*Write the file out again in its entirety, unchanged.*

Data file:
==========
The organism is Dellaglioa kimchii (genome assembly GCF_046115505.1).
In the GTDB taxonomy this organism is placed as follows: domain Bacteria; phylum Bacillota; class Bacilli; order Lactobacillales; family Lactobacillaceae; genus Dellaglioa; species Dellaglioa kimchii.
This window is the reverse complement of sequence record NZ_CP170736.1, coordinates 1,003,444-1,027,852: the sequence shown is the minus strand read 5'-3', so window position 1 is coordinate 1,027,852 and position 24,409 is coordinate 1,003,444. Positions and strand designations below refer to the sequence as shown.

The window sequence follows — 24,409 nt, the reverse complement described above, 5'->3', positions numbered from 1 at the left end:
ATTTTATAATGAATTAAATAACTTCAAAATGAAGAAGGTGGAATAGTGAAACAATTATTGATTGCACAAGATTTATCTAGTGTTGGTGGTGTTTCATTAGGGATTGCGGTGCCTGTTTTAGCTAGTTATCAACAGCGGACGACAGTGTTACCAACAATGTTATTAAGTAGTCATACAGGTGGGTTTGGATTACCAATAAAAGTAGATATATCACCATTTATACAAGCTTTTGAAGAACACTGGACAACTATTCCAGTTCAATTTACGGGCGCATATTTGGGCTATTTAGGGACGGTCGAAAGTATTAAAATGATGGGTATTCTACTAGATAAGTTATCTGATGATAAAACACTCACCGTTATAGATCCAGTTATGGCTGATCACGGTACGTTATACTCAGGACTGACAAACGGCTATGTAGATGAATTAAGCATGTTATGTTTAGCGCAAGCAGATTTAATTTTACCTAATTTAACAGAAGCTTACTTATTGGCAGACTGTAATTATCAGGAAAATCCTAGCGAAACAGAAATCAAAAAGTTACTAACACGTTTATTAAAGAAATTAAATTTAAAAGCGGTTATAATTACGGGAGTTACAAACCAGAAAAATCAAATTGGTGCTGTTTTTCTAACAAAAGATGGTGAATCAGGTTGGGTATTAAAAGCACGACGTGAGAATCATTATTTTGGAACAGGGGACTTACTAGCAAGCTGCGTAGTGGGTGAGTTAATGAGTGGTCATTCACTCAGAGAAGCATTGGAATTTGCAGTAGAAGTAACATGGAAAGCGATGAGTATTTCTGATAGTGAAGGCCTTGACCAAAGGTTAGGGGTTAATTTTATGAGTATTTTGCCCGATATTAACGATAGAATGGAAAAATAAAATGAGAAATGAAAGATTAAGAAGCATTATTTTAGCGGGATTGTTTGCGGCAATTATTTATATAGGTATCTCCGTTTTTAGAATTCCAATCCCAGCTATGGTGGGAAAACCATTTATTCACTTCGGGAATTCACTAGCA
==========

The organism is Dellaglioa kimchii (genome assembly GCF_046115505.1).
In the GTDB taxonomy this organism is placed as follows: domain Bacteria; phylum Bacillota; class Bacilli; order Lactobacillales; family Lactobacillaceae; genus Dellaglioa; species Dellaglioa kimchii.
This window is the reverse complement of sequence record NZ_CP170736.1, coordinates 1,003,444-1,027,852: the sequence shown is the minus strand read 5'-3', so window position 1 is coordinate 1,027,852 and position 24,409 is coordinate 1,003,444. Positions and strand designations below refer to the sequence as shown.

The window sequence follows — 24,409 nt, the reverse complement described above, 5'->3', positions numbered from 1 at the left end:
ATTTTATAATGAATTAAATAACTTCAAAATGAAGAAGGTGGAATAGTGAAACAATTATTGATTGCACAAGATTTATCTAGTGTTGGTGGTGTTTCATTAGGGATTGCGGTGCCTGTTTTAGCTAGTTATCAACAGCGGACGACAGTGTTACCAACAATGTTATTAAGTAGTCATACAGGTGGGTTTGGATTACCAATAAAAGTAGATATATCACCATTTATACAAGCTTTTGAAGAACACTGGACAACTATTCCAGTTCAATTTACGGGCGCATATTTGGGCTATTTAGGGACGGTCGAAAGTATTAAAATGATGGGTATTCTACTAGATAAGTTATCTGATGATAAAACACTCACCGTTATAGATCCAGTTATGGCTGATCACGGTACGTTATACTCAGGACTGACAAACGGCTATGTAGATGAATTAAGCATGTTATGTTTAGCGCAAGCAGATTTAATTTTACCTAATTTAACAGAAGCTTACTTATTGGCAGACTGTAATTATCAGGAAAATCCTAGCGAAACAGAAATCAAAAAGTTACTAACACGTTTATTAAAGAAATTAAATTTAAAAGCGGTTATAATTACGGGAGTTACAAACCAGAAAAATCAAATTGGTGCTGTTTTTCTAACAAAAGATGGTGAATCAGGTTGGGTATTAAAAGCACGACGTGAGAATCATTATTTTGGAACAGGGGACTTACTAGCAAGCTGCGTAGTGGGTGAGTTAATGAGTGGTCATTCACTCAGAGAAGCATTGGAATTTGCAGTAGAAGTAACATGGAAAGCGATGAGTATTTCTGATAGTGAAGGCCTTGACCAAAGGTTAGGGGTTAATTTTATGAGTATTTTGCCCGATATTAACGATAGAATGGAAAAATAAAATGAGAAATGAAAGATTAAGAAGCATTATTTTAGCGGGATTGTTTGCGGCAATTATTTATATAGGTATCTCCGTTTTTAGAATTCCAATCCCAGCTATGGTGGGAAAACCATTTATTCACTTCGGGAATTCACTAGCA